How do you fight the clutches of anxiety/depression which attempt to pull your child back into bed? Some days, the nuances of battle were apparent. She arrived with eyes, swollen and puffy. But you welcomed her nonetheless and let her sit. Sometimes, you even provoked a smile and a laugh. You far exceed your job expectations.
Thank you for loving my child. Whether you welcomed her with a simple gesture or invested time with her, your kindness reaps a harvest in her soul.
This post originally appeared here: https://themighty.com/2017/05/a-letter-of-gratitude-for-loving-my-child/
Without warning, I found my mental state rapidly shifting. For one week in late March, it seemed to spin out of my control. Increasing anxiety gripped my soul, its force building stronger each day. Suddenly, the anxiety transformed into a deep depression. Never had I felt such a heaviness pressing upon me. After a few days, the weight lifted.
Making sense of it left me pondering: Why now? I had been treated for anxiety and depression for the last 15 years. For most of that period, my moods remained stable. Any shifts lasted only a few days. Through medication and therapy, I learned to manage my illnesses. However, this time, I felt blindsided; the symptoms appeared unexpectedly. Even though I was exhausted, the experience left me puzzled.
Read the whole post at http://mudroomblog.com/soul-care-unexpected-descent-depression/
Words barely express the ways your actions have breathed life into my daughter.
Movement into unknown territory involves risks. Your willingness to do that does not go unnoticed. As you know, she’s not one of those outgoing social butterfly types. She’s an observer. In addition, her mental illness makes identifying and controlling emotions challenging. She realizes the impact of her actions and words, yet, managing the whirlwind within becomes difficult at times.
By inviting her into your space, you moved beyond the walls of fear that easily keep us from engaging with those who seem different from ourselves. Sometimes the fears are rooted in real experiences, yet, each of us has our own narrative. You have demonstrated to others that learning how to give and receive support is a significant life skill. There is no “us” and “them.” Everyone faces their own struggles. Read more at:
” Do you want to be made well?”
The question posed to the man in John 5:5-9 appears rhetorical. We do not know if he was born with a disability or his physical limitations are the result of an injury. Regardless, he is accustomed to his place near the pool of Bethesda. He has resided in that spot for 38 years! He knows the perceptions of how he got there. Surely his parents must have sinned greatly in order for God’s blessing to be withheld. Whispers and stares abound. He watches those whom wear the badge of “blessed” murmur as they pass his way daily. His life appears anything but abundant; however, it has become his norm.
And then he encounters Jesus although it wasn’t intentional. Yet, Jesus approaches the man.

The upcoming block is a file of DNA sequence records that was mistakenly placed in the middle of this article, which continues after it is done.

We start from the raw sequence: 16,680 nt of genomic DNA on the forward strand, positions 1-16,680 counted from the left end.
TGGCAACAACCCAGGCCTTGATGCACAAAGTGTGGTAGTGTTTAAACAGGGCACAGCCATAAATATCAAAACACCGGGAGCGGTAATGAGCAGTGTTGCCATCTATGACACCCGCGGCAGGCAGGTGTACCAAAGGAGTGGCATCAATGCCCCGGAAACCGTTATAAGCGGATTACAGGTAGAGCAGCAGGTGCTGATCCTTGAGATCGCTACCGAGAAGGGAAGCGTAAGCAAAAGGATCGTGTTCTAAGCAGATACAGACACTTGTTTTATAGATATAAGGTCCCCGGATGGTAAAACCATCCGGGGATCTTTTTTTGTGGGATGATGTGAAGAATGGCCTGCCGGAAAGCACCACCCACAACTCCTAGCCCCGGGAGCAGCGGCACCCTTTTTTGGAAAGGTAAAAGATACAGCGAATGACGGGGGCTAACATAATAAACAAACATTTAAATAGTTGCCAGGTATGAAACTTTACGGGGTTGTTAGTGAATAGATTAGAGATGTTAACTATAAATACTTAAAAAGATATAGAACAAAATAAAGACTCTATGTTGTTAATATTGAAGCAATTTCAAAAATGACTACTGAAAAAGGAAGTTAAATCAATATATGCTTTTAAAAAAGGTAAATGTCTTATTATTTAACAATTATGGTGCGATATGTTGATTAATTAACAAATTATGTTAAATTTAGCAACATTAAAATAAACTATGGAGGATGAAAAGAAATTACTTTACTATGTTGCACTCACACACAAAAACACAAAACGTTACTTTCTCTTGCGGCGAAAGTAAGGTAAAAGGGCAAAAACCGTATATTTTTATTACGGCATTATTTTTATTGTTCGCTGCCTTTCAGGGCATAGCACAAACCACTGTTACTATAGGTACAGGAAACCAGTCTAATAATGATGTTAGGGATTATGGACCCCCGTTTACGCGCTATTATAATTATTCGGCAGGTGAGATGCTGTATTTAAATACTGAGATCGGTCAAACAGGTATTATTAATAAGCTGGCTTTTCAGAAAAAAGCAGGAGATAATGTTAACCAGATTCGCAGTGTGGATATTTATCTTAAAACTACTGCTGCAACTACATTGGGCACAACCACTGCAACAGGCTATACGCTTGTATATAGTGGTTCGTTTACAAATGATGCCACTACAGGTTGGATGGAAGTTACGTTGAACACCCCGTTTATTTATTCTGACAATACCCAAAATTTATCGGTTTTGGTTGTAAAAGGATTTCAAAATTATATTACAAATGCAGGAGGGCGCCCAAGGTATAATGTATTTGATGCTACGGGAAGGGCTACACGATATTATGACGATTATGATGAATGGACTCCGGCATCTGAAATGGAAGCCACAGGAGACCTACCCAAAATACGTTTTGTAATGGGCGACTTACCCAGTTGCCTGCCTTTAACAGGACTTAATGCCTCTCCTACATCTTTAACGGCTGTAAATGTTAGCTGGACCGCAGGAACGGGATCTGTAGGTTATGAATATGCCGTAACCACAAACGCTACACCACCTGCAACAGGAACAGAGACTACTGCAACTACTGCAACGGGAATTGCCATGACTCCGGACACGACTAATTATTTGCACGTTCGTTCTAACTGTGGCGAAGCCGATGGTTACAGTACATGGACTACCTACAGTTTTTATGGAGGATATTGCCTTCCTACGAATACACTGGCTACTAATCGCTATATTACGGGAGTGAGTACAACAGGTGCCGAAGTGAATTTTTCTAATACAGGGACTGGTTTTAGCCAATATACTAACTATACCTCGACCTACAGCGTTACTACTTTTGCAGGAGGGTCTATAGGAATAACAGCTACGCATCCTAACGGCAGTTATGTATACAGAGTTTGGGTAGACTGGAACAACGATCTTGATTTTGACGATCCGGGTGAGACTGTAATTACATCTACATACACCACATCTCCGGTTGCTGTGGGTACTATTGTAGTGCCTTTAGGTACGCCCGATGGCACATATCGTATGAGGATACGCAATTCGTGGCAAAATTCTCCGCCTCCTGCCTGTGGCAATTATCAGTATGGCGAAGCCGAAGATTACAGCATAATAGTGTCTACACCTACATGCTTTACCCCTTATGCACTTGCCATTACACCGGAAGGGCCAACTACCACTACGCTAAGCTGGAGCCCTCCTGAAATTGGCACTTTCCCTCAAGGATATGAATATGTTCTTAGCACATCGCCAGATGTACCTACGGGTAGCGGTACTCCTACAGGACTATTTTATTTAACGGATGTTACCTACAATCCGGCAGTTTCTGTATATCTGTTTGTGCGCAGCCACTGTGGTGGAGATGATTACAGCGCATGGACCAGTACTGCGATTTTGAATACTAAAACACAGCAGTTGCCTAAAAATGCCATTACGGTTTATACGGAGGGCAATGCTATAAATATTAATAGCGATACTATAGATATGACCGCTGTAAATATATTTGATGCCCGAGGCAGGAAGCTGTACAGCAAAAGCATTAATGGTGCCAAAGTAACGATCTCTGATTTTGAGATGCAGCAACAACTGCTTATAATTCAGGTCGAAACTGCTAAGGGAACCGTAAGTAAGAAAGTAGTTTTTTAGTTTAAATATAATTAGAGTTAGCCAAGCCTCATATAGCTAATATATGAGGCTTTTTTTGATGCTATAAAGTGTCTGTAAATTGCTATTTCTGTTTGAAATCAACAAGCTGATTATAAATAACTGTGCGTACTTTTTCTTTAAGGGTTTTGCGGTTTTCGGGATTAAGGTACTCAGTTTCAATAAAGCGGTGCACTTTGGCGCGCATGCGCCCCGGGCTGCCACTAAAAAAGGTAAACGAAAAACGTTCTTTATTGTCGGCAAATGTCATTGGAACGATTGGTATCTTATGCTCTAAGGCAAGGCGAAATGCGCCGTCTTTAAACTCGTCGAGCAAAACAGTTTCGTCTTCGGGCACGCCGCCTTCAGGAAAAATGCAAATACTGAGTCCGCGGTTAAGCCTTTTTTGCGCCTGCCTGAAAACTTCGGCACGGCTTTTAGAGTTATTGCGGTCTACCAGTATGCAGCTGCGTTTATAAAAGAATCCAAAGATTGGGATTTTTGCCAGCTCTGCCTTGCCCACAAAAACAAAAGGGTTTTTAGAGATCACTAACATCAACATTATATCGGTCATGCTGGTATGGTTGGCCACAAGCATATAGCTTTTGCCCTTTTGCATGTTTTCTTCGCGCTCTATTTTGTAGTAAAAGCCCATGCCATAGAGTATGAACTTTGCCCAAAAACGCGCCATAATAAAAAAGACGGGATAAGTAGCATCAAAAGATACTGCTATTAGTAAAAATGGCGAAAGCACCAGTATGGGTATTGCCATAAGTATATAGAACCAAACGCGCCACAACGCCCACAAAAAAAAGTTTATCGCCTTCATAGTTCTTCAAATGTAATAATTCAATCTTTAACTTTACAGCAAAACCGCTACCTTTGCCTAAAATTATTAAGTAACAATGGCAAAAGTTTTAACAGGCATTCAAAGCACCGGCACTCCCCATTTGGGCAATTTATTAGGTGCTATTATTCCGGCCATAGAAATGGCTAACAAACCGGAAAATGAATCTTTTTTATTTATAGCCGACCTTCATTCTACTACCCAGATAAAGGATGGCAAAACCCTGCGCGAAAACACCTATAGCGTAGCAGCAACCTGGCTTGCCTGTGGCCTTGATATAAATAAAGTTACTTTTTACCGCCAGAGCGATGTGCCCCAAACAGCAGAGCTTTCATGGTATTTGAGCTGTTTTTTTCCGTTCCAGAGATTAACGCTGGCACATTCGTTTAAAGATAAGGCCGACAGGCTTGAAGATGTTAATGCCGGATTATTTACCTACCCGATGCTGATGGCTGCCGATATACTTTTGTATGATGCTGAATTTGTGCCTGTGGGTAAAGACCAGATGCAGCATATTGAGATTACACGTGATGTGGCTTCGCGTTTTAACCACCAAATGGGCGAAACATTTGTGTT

Who, would not embrace the offer to be healed? After all, multitudes clamored to be healed through Jesus’ mysterious yet miraculous touch.
Simple Question, Complex Implications
Three years ago, my son became sick. Originally struggling with a chronic upset stomach, epilepsy presented suddenly. Our lives became caught up in a whirlwind of questioning, troubleshooting and despair. Thankfully, God’s mercies held us tight during that year. However, reeling out of that trauma, my son struggled with being made well. As I walked with him in that journey, I reflected on moments in my own life when I too feared “being well,” The voices spoken both audibly and echoing in our heads, appear to hold power and keep us from breaking free.
Restoration changes our perceived identity
Is it no wonder that the man in John 5 became accustomed to his socially appointed lot in life? We develop into creatures of habit-even if the routine subtly and deceptively keeps us from being restored-fully whole in communion with God..
My son’s visit to Mayo Clinic included a visit with a psychologist who only sees adolescents with chronic illnesses. Why? Because narrowing one’s identity to fit around the illness becomes tempting. Doctors exhorted my son to not let his epilepsy define him.
Our own identities may be informed by life changing parts of our narratives, illness, injury,sinful actions committed against us or sinful areas with which we struggle. Regardless, Jesus has promised us abundant life Healing may or may not happen here on Earth but restoration is always possible.
How would my son recognize his purpose now? What would it take for him to break through the perception that he is no longer dependent on others for basic needs? How would he establish autonomy?
Restoration Places Us Out of our Comfort Zones.
When he returned to high school for his Junior year, following the previous year of illness, I anticipated that he would welcome the fresh start. However, anxiety filled him as he began. I felt completely blindsided. Why would apprehension fill his heart? He had become accustomed to his lot. Sympathetic teachers. A force of people supporting him. Extra time at home.
As my writer friend Emily Conrad wrote in response to one of my posts, “I finally got something I’ve been longing for for years and now I find myself on the other side of a situation I had grown comfortable with. I had accepted it. And now that Jesus spoke and I’m moving on, I feel a little wobbly on these legs.” Transitioning to a posture of empowerment demands walking forward. Even if the ground feels shaky at first.
Restoration expands our view of God’s character.